PNC Bank will substantially cut its financing of coal companies that practice mountaintop-removal mining, according to a new policy included in a bank report released Monday.
The move is seen as a victory by anti-coal activists as PNC joins a growing group of banks that formerly loaned collective billions to coal extraction companies and say they are cutting back on the practice.
The changes are "driven by environmental and health concerns, as well as our risk appetite," PNC said in its 2015 Corporate Responsibility Report.
The bank will not extend credit to coal producers with 25 percent or more of their production from mountaintop-removal mining, the report says. Its previous policy excluded only producers for which mountaintop-removal mining was the majority of production.
PNC also will not finance individual mountaintop-removal mining projects, continuing a policy implemented in 2010.
"This is the victory we were hoping for. We think this change is going to . . . mean a real difference," said Eileen Flanagan, a board member of the Earth Quaker Action Team, a Philadelphia-based group that has lobbied PNC about the issue for the last five years.
Mountaintop-removal coal mining is the practice of blasting off the tops of mountains to expose coal seams that can then be mined. In the process, rubble and waste fills surrounding valleys.
The practice often contaminates streams, hurts wildlife, and likely causes human health problems, scientists say.
The practice has destroyed or damaged more than one million acres of forest and almost 2,000 miles of streams in Appalachia, according to a 2009 Yale University study.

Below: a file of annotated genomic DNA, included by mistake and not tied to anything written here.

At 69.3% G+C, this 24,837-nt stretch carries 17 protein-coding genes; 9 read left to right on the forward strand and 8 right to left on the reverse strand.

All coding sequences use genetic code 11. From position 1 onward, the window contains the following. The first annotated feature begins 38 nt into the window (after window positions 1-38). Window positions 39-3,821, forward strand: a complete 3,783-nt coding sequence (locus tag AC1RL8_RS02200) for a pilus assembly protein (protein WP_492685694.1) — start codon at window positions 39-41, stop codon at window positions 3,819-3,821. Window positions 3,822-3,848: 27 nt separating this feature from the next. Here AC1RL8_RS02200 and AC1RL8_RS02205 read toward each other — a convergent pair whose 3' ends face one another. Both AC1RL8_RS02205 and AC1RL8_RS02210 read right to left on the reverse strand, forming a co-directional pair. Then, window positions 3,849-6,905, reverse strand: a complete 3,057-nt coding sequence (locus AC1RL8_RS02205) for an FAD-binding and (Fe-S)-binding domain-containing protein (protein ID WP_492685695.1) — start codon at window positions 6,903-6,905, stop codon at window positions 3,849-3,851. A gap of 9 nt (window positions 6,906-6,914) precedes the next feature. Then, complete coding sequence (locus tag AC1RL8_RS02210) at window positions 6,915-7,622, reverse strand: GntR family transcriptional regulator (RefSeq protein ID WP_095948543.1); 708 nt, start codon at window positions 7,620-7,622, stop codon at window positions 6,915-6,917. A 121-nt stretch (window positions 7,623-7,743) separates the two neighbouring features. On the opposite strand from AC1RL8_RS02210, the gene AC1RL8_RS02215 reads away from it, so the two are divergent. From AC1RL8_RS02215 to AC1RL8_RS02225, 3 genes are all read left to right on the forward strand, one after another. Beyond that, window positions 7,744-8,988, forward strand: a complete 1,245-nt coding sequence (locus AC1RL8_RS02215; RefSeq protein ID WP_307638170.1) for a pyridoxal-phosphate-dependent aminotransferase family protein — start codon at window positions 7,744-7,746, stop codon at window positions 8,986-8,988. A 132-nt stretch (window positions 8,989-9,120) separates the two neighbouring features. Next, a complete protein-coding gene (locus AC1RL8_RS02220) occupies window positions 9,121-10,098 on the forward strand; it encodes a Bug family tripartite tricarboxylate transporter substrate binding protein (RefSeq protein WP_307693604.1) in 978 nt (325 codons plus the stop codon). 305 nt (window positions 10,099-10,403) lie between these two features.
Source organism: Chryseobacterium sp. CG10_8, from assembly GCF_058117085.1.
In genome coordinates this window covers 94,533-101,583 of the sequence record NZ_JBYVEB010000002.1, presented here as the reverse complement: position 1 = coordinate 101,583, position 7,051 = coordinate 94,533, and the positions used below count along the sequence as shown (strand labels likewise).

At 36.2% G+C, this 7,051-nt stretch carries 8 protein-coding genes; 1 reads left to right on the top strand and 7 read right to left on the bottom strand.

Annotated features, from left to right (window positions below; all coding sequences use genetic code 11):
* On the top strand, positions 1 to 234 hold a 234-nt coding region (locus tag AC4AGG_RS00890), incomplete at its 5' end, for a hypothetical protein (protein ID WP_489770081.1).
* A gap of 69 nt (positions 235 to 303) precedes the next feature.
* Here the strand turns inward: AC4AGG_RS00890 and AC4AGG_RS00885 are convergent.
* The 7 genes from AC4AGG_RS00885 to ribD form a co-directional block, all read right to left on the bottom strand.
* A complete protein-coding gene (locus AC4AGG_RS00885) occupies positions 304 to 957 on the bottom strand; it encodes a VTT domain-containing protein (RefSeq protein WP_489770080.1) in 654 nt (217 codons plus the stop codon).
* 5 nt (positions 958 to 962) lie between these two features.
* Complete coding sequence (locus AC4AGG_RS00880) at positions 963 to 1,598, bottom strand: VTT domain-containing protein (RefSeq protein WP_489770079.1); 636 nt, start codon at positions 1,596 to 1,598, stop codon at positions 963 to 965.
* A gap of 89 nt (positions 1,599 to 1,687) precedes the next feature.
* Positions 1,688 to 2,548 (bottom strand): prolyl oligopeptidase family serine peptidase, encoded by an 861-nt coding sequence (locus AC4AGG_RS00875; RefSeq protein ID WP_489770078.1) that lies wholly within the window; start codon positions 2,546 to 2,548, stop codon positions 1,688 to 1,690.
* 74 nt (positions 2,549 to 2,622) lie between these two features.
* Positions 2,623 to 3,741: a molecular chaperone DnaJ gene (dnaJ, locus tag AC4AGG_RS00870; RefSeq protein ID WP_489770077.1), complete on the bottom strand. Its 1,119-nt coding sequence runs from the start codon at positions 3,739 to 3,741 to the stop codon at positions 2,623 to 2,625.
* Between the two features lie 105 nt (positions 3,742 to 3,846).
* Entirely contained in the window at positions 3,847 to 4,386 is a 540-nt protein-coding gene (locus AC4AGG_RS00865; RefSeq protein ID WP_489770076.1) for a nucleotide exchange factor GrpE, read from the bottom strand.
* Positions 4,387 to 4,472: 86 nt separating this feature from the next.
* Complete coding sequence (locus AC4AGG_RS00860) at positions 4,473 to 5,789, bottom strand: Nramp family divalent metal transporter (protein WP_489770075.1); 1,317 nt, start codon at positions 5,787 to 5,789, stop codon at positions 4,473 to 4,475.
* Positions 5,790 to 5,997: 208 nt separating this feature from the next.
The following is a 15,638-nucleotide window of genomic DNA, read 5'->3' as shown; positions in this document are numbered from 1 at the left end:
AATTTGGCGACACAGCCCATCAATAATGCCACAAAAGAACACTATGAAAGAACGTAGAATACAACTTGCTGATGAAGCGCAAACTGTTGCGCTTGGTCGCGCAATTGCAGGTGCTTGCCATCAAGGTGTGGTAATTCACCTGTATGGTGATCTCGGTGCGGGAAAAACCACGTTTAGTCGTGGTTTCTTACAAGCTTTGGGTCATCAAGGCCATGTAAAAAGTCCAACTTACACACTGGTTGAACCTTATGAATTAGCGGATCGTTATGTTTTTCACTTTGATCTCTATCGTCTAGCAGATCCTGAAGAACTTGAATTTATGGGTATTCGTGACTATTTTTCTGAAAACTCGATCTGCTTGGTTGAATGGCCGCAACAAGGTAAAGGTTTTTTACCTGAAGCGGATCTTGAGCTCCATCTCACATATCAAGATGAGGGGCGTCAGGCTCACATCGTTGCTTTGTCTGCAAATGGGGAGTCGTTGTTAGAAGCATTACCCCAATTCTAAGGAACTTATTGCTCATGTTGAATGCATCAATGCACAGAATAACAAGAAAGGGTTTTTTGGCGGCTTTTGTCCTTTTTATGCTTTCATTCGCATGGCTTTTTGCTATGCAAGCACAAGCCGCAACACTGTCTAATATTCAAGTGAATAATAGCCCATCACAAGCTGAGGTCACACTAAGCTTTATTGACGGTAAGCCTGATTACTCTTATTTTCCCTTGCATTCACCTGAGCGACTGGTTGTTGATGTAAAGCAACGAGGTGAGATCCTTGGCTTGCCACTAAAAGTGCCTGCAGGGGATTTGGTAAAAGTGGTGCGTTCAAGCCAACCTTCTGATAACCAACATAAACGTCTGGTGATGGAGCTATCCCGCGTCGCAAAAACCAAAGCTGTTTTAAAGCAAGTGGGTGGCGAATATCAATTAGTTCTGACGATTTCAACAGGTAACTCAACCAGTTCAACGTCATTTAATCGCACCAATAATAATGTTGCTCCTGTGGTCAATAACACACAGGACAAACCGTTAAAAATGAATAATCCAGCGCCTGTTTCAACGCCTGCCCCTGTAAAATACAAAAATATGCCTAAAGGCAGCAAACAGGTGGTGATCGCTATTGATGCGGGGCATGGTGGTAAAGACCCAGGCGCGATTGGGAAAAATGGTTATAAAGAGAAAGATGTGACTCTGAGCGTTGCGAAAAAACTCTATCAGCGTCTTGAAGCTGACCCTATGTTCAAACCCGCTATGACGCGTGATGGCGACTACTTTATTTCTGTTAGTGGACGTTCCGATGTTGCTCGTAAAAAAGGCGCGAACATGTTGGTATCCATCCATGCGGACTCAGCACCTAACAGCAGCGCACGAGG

Pennsylvania-based PNC has lent millions of dollars to companies that do mountaintop removal coal mining, an estimated $210.5 million in 2013 and $687.5 million in 2012, according to data from Bloomberg and compiled by the Rainforest Action Network, a nonprofit environmental group.
PNC has funded some of the top coal producers, including Arch Coal and Alpha Natural Resources, according to the data.
PNC is not alone among major banks. In recent years, some, such as JP Morgan Chase and Wells Fargo, have made commitments to reducing their exposure to the companies amid activist pressure.
"A decision by PNC on this issue [is] part of a growing trend of major Wall Street and European banks pulling away from financing mountaintop-removal mining," said Ben Collins, senior research and policy campaigner at Rainforest Action Network.
Flanagan attributed PNC's move largely to the group's pressure.
"We feel that we have bent the will of the seventh-largest bank," she said.
Supporters of Earth Quaker Action Team have removed more than $3.5 million from the bank by closing their accounts in protest, based on figures reported to Earth Quaker Action Team, Flanagan said.
PNC spokesman Fred Solomon would not say whether the activism had any effect. "We wouldn't comment on any third party," he said.